- The test kit is sent directly to you along with instructions.
- You send completed kit and forms back to ZRT (all shipping is paid).
- ZRT will email your results directly to you alone.
The results are clear but should you need help interpreting your test you can schedule an appointment for a consultation. Please click below to contact Valerie Robitaille, MS, PhD(c), Holistic Nutritionist
Cortisol Awakening Response
The Cortisol Awakening Response – also called CAR – reveals more detailed clues that help in assessing adrenal hormone/HPA Axis dysfunction. This testing is often useful for cases of PTSD, major depression, chronic fatigue syndrome and other severe stress conditions.
Dr. David Zava, ZRT Labs
Diurnal Cortisol Curve Assessment
Thirty minutes after awakening from a good night’s sleep, cortisol levels are at the highest they’ll be all day. Following the morning peak, cortisol levels then fall to less than half that peak level by noon. They continue to drop to very low levels at night where they stay low during the sleep hours. Some individuals have a sharp rise to reach morning levels, others a more gradual incline. Looking at cortisol levels graphed during the day, any abnormal elevation, or depression of levels, or a loss of the expected curve with its characteristic morning peak and swooping decline towards evening may suggest HPA (hypothalamus-pituitary-adrenal) axis dysfunction – which is what we’re most interested in assessing when we’re looking at a diurnal cortisol curve.
Diurnal Cortisol Curves
This curve is derived from taking four daily saliva collections – typically done upon waking, before lunch, before dinner and before bed – and charting them on a 24-hour graph.
The resulting curve – also called a four-point cortisol curve or circadian cortisol pattern – reveals cortisol levels throughout the day, allowing the pinpointing of issues with adrenal gland function.
This pattern shows a normal rise in cortisol production within 30 minutes of waking for the day. Cortisol levels then drop throughout the day, reaching their lowest point at bedtime.
Diurnal Cortisol Patterns with Adrenal HPA Axis Dysfunction
Cortisol production is normally at its highest 30 minutes after waking and declines steadily during the day, reaching its lowest point at bedtime. Those with adrenal gland dysfunction generally have irregularities in their diurnal cortisol curves. Some common examples are shown below.
Overall higher than normal cortisol production throughout the day can result from prolonged stress demands. General symptoms include feeling “tired but wired,” food cravings, insomnia and anxiety.
The pattern for chronic fatigue shows an elevated morning cortisol with levels dropping off rapidly during the day. General symptoms include mid-day energy drop, drowsiness and poor exercise recovery.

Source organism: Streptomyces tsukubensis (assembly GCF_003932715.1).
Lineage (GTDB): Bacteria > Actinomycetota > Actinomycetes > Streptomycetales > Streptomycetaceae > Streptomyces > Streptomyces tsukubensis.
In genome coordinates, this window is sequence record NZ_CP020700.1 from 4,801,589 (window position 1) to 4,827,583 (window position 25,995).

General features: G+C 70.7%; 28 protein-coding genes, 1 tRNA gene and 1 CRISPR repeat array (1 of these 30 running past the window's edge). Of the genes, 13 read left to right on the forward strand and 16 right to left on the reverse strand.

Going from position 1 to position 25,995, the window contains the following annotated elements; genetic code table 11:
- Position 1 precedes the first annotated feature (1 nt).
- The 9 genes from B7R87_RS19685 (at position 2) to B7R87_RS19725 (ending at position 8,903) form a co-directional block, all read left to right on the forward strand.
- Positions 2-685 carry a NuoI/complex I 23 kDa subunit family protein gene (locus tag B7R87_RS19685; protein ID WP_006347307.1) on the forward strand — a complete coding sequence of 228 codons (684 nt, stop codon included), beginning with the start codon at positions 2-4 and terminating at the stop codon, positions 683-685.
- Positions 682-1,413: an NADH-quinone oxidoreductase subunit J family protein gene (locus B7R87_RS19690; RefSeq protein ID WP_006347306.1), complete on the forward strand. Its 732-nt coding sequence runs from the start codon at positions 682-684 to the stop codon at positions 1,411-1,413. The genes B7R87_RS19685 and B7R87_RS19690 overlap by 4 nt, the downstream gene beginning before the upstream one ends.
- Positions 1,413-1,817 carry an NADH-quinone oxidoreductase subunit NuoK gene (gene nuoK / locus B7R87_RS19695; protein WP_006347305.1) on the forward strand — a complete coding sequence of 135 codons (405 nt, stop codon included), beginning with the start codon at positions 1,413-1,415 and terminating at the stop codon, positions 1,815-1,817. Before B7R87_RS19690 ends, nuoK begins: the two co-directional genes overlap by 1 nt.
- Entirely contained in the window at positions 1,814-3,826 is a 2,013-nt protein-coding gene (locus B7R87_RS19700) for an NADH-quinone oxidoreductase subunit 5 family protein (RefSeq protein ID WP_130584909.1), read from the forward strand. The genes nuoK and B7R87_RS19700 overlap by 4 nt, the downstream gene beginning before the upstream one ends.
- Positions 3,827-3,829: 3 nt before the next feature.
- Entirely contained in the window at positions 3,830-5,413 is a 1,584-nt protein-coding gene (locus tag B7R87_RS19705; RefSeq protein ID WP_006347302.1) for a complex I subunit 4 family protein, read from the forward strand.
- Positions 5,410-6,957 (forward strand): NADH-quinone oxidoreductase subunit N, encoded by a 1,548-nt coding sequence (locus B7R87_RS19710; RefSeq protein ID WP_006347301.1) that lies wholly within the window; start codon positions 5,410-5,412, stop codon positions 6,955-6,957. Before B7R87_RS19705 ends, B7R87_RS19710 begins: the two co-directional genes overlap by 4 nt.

The burnout pattern, also commonly called “adrenal fatigue” is really a reflection of low overall cortisol during the day. General symptoms include day-long fatigue, irritability, food cravings, insomnia and exhaustion.
The Cortisol Awakening Response
Sunlight influences the diurnal rhythm and when it becomes scarce, those rhythms can become dysregulated. The adrenal hormone, cortisol, reacts to stressors in the body like inflammation, illness and low blood sugar; however, outside of its first-response job, it follows a very typical diurnal rhythm. It can be measured upon waking and throughout the day with results in saliva that look a lot like the graph below.
Normally, in the morning as the sun begins its ascent, cortisol charts its course toward the highest level of our 24-hour day. Within 30 minutes of waking up, cortisol should continue to rise by about 50% from the waking level. When the mornings are dark, in susceptible individuals the diurnal rhythm of cortisol flattens out and it becomes difficult to shake off sleep and function normally. Another helpful measure of the HPA axis that captures that 50% rise (or absence of it) is called the cortisol awakening response (CAR) which measures cortisol in response to the “stress” of waking.
Here’s a normal CAR — observe the 2nd black dot in the graph below showing the cortisol level at 30 minutes after the initial waking sample:
Here’s an example of a CAR in someone struggling with SAD:
Notice the morning, noon, evening and night cortisol levels are roughly within normal ranges while the attenuated CAR is the finding of interest. Overall, the defect in cortisol regulation in SAD may be missed if the CAR isn’t assessed along with the diurnal rhythm.